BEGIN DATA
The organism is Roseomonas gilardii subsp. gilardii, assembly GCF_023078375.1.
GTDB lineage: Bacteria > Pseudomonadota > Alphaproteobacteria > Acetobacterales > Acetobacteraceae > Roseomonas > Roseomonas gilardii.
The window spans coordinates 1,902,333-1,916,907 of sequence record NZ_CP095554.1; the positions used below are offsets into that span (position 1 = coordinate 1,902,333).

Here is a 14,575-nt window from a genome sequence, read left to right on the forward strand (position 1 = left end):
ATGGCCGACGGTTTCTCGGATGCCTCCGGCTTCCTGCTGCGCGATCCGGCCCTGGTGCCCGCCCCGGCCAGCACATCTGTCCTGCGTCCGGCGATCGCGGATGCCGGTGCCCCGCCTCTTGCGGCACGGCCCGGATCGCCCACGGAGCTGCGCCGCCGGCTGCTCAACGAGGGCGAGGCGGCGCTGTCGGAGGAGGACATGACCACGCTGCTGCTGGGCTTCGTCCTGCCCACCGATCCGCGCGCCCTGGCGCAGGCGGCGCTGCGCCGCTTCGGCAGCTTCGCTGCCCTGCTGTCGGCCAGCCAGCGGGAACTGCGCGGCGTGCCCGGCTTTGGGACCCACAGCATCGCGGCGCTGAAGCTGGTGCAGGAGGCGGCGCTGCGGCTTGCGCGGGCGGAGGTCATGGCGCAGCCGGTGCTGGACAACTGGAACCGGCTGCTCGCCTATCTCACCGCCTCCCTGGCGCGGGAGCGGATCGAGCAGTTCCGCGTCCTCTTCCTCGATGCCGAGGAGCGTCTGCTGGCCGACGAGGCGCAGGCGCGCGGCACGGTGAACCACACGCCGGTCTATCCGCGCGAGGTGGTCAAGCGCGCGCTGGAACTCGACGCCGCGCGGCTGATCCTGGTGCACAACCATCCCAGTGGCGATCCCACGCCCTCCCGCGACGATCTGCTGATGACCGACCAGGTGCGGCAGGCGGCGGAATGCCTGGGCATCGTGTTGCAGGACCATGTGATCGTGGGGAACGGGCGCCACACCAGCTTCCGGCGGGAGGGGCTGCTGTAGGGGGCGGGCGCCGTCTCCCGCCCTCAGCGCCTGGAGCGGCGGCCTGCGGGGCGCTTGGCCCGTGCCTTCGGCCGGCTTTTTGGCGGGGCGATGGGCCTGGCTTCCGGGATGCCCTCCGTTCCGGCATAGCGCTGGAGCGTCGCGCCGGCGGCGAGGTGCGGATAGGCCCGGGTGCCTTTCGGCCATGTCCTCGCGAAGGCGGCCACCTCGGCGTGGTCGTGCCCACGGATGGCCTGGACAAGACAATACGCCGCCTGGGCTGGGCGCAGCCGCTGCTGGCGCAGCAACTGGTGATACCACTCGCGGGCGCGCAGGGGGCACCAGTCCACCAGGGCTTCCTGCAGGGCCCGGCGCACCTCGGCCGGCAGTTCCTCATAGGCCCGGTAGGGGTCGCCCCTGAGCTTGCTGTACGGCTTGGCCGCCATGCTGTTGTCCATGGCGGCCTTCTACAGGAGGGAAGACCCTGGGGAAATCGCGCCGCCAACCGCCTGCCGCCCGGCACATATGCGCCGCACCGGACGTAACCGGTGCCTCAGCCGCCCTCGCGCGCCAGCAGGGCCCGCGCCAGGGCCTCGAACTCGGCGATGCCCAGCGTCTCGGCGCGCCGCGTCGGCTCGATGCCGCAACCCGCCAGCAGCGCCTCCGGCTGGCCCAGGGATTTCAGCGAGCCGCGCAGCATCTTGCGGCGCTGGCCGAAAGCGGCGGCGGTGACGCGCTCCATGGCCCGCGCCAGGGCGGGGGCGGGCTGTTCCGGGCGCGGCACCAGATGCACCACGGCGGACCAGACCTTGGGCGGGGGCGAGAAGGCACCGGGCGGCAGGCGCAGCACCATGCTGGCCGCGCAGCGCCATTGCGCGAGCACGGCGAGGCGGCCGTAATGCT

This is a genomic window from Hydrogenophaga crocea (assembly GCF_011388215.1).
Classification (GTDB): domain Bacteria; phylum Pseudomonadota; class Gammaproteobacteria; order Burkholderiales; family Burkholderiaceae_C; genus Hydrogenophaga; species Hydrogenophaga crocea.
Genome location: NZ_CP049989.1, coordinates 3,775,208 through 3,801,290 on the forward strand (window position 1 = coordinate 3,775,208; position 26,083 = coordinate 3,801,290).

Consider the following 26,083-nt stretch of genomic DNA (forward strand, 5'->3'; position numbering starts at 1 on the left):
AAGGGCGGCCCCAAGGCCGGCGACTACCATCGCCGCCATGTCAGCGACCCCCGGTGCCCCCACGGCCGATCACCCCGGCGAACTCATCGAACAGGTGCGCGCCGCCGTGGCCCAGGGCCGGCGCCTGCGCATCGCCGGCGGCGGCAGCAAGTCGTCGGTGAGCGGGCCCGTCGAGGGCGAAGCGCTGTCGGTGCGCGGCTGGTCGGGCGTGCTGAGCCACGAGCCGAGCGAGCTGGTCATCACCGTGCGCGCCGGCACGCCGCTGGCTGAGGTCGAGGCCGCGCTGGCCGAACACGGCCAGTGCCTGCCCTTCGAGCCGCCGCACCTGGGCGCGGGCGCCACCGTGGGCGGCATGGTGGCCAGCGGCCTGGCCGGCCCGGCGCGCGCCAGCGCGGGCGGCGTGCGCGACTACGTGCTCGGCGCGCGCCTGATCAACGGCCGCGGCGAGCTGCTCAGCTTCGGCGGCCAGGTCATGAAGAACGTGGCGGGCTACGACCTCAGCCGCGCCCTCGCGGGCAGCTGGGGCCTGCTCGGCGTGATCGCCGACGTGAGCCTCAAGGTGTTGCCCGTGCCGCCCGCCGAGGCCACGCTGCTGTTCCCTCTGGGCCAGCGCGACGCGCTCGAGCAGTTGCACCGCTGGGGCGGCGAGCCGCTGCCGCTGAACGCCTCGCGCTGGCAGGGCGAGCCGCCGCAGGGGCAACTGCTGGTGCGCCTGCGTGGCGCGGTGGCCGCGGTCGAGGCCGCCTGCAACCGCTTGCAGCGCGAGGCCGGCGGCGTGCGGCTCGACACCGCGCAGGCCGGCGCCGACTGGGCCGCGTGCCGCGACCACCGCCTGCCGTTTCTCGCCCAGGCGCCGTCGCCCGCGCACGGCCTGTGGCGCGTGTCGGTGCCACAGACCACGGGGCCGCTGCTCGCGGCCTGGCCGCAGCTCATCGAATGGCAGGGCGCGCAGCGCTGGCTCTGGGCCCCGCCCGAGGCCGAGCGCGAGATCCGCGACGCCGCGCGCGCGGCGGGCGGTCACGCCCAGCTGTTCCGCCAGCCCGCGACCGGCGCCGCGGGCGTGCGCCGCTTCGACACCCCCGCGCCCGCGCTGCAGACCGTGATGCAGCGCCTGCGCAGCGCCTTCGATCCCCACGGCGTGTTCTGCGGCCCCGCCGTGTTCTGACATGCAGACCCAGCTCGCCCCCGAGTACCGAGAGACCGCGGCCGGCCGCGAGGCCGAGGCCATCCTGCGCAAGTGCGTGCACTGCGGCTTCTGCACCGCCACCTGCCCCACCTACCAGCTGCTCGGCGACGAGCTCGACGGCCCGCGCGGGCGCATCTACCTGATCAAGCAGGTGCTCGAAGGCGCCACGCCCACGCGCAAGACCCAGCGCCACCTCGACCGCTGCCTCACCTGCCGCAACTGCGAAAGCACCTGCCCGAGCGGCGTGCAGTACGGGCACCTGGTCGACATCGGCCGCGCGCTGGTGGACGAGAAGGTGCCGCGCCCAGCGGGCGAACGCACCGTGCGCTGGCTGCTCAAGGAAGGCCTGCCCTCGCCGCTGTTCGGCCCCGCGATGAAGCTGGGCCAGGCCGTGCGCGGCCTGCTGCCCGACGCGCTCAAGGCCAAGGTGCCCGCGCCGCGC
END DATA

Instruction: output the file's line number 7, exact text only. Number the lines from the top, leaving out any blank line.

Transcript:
Classification (GTDB): domain Bacteria; phylum Pseudomonadota; class Gammaproteobacteria; order Burkholderiales; family Burkholderiaceae_C; genus Hydrogenophaga; species Hydrogenophaga crocea.